On Southern Cross for certain there will be a crew tougher than any yet from Down Under. Training and sifting began aboard old Gretel and Gretel II a good 21 months ago, more than a year before Southern Cross was launched. In that time the two Gretels sailed more than 150 races, with plenty of bashing across the line. This spring, sitting in the boat shed at Yanchep on the windy edge of the Indian Ocean, Team Manager Brian Leary recalled, "It was rather intense dueling. We've had three big holes knocked out of the side of Gretel II, one when the steering broke on Gretel and she sailed through the middle of Gretel II, right through the gunwale and into the boat. We've knocked the bow off Gretel II innumerable times, to where we ceased putting it back and sailed without it."
After her launching last November Southern Cross got in more than 50 races against Gretel II. In these matches the new challenger showed she had far the better hull, reaching and running. Although she improved in the last month, Southern Cross was never a convincing winner to windward. Among local journalists, who were often obliged to circle like dingoes for a reliable scrap of fact, rumors were rife: the crew was stale, there was friction in the afterguard and, more notably, Skipper John Cuneo, despite his Olympic credentials as a Dragoneer, simply could not get the big 12-meter in the groove when hard on the wind. Even if true, such rumors will not count for much in the end. Since Jim Hardy, skipper in the 1970 challenge, will be back in Newport at the helm of the trial horse, Gretel II, if Cuneo is not able enough, Australia has the finest substitute of all time. The Australian deck apes are young, strong and resilient. After a six-week layoff while the hulls are shipped, they will go back to the same routine that reputedly made them stale, but on a new and livelier stage. At Newport they will have different waters and easier winds, different-tasting beer and a whole new flock of birds to chase in the evening.
Grand gamblers though they are, in temperament Australians are ill-suited for any affair as drawn out as an America's Cup campaign. When the first gun sounds and the pressure is on, the Aussies square away, hell-bent for the high mark, but in the long days, weeks and months of preparation they give themselves fits. They see spies in the shadows and imagine disasters that never come to pass. They veil common fact in secrecy and blurt out indiscretions. When things are going just fine, for want of something better to do, they start bad-mouthing their own chances.
In the current Australian challenge Designer Miller and Backer Bond are a paradoxical pair. Both are self-made men and boat lovers. Although they have invested much in the quest, Miller still has not shown the first symptom of cup sickness while Bond, to judge by published accounts, was stricken early on, and his temperature keeps rising. When he filed his challenge in 1970 The New York Times quoted Bond as saying that previous Aussie challengers had lacked "the basic killer instinct found in the American defenders." This past September, two months before Southern Cross was launched, the Daily News of Perth, Bond's hometown, quoted him as saying, "There are reporters coming from around the world to Yanchep to have a look. We may have to drown a few of them." According to Leary and the public relations firm handling the campaign, from the time of this dire pronouncement until Southern Cross shipped to Newport eight months later, no host of reporters came from overseas. By their count a total of two foreigners showed up—one Yank and one Frenchman.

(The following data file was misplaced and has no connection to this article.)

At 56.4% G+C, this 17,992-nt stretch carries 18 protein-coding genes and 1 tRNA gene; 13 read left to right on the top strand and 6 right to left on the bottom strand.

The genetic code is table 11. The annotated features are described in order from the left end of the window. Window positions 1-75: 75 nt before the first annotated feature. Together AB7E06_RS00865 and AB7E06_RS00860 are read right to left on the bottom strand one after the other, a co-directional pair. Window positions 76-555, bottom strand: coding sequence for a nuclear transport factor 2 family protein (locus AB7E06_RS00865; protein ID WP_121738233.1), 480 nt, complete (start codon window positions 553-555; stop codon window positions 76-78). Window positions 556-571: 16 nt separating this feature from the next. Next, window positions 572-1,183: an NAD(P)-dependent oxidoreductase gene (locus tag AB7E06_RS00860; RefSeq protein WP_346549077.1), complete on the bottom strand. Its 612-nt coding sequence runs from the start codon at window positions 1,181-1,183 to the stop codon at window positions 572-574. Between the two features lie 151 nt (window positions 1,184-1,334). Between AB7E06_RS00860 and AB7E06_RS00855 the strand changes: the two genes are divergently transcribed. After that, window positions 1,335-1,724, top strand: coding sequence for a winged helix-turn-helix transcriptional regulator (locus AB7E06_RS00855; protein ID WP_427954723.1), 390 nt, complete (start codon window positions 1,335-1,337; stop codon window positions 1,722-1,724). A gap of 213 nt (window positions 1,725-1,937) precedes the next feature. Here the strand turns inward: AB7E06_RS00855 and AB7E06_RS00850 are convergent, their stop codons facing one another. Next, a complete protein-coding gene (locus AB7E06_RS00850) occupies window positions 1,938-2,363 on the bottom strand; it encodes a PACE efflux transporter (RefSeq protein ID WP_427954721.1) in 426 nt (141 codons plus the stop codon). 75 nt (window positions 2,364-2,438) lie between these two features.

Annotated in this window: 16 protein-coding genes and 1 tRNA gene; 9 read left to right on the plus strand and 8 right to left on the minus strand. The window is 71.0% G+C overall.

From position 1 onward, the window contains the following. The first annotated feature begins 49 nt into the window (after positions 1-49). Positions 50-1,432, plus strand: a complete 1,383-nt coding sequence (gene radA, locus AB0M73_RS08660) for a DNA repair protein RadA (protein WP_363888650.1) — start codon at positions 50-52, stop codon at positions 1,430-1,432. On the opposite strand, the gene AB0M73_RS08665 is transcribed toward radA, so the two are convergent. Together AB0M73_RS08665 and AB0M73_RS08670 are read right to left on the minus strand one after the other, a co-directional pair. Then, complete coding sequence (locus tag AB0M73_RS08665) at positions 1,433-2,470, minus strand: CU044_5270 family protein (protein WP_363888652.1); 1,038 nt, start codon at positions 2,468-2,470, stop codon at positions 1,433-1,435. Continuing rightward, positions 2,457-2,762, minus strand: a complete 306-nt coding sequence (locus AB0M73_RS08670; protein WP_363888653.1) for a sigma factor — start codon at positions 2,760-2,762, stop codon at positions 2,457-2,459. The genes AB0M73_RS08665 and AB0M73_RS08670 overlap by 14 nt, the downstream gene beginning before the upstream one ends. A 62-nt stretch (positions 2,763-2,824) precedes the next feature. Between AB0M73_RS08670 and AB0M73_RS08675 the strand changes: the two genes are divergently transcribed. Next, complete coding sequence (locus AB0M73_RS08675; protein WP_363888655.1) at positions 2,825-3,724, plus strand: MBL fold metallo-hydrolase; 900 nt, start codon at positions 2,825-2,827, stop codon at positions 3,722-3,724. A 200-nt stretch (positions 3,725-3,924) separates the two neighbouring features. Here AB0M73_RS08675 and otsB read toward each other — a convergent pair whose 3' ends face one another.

According to the Perth Sunday Times Bond was upset because news photographers were taking the liberty of photographing his boat from helicopters as it cavorted over the Indian Ocean. This past December when the U.S. Courageous syndicate proposed postponing the challenge a year because of the energy crisis, the press quoted Bond as saying, "It sounds like more American tactics."
But the hallucination from which Bond suffers most is that millions of Australians and Americans are agog, waiting for the grand occasion in September. On the populous east coast of Australia, where sailing is endemic among swells and plain blokes, earlier campaigns did have good followings. When Dame Pat-tie was prepping for the second quest, there were self-appointed 12-meter experts in many a pub. But today, even in Sydney, the salty heart of Australia, America's Cupping gets a long yawn. In an average week the press has given it less notice than routine yachting.
Last winter the entire Aussie team was instructed to speak only through Leary—an order originating with Bond in part because "the syndicate has now appointed authors and publisher to produce the official book of the Southern Cross challenge. This publication will only enjoy appeal if we can create a certain mystique about the challenge, so that readers are intrigued into buying it to find out the inside facts." The whole tone of Bond's order suggests that the secret life of Southern Cross will be snatched up like The Happy Hooker and the Nixon transcripts. In the meantime, the Australian press may be giving Bond a lot more privacy than he anticipated.
Last month, with considerable justification, Bond did have a good multinational fight going over a novel bit of yarn called Kevlar 29. The new yarn, promising for use in sailcloth, is made only by du Pont in Richmond, Va. Bond first sought to have the International Yacht Racing Union ban use of the yarn by either side on the grounds that it was an exotic material. Turned down by the IYRU, he was considering an appeal to the High Court of England when two weeks ago the New York Yacht Club stood back from its customary position on unique U.S. products and said the fiber could be used by all comers, provided the cloth incorporating it was made at home or in a neutral country.
It has been such nit picking over fibers and other small whatnots that has largely degraded the America's Cup over the years, and the New York Yacht Club's decision is a most gracious one, and sage. In these hard-nosed times, any luxury like the America's Cup has a doubtful future. Australia has kept the game alive. France has dealt herself a hand. It is only wise to supply whatever weft or warp they need, especially to Australia, since she seems to be the only country with an endless supply of errant and quixotic-knights who are willing to keep coming back indefinitely to tilt at the same impossible windmill.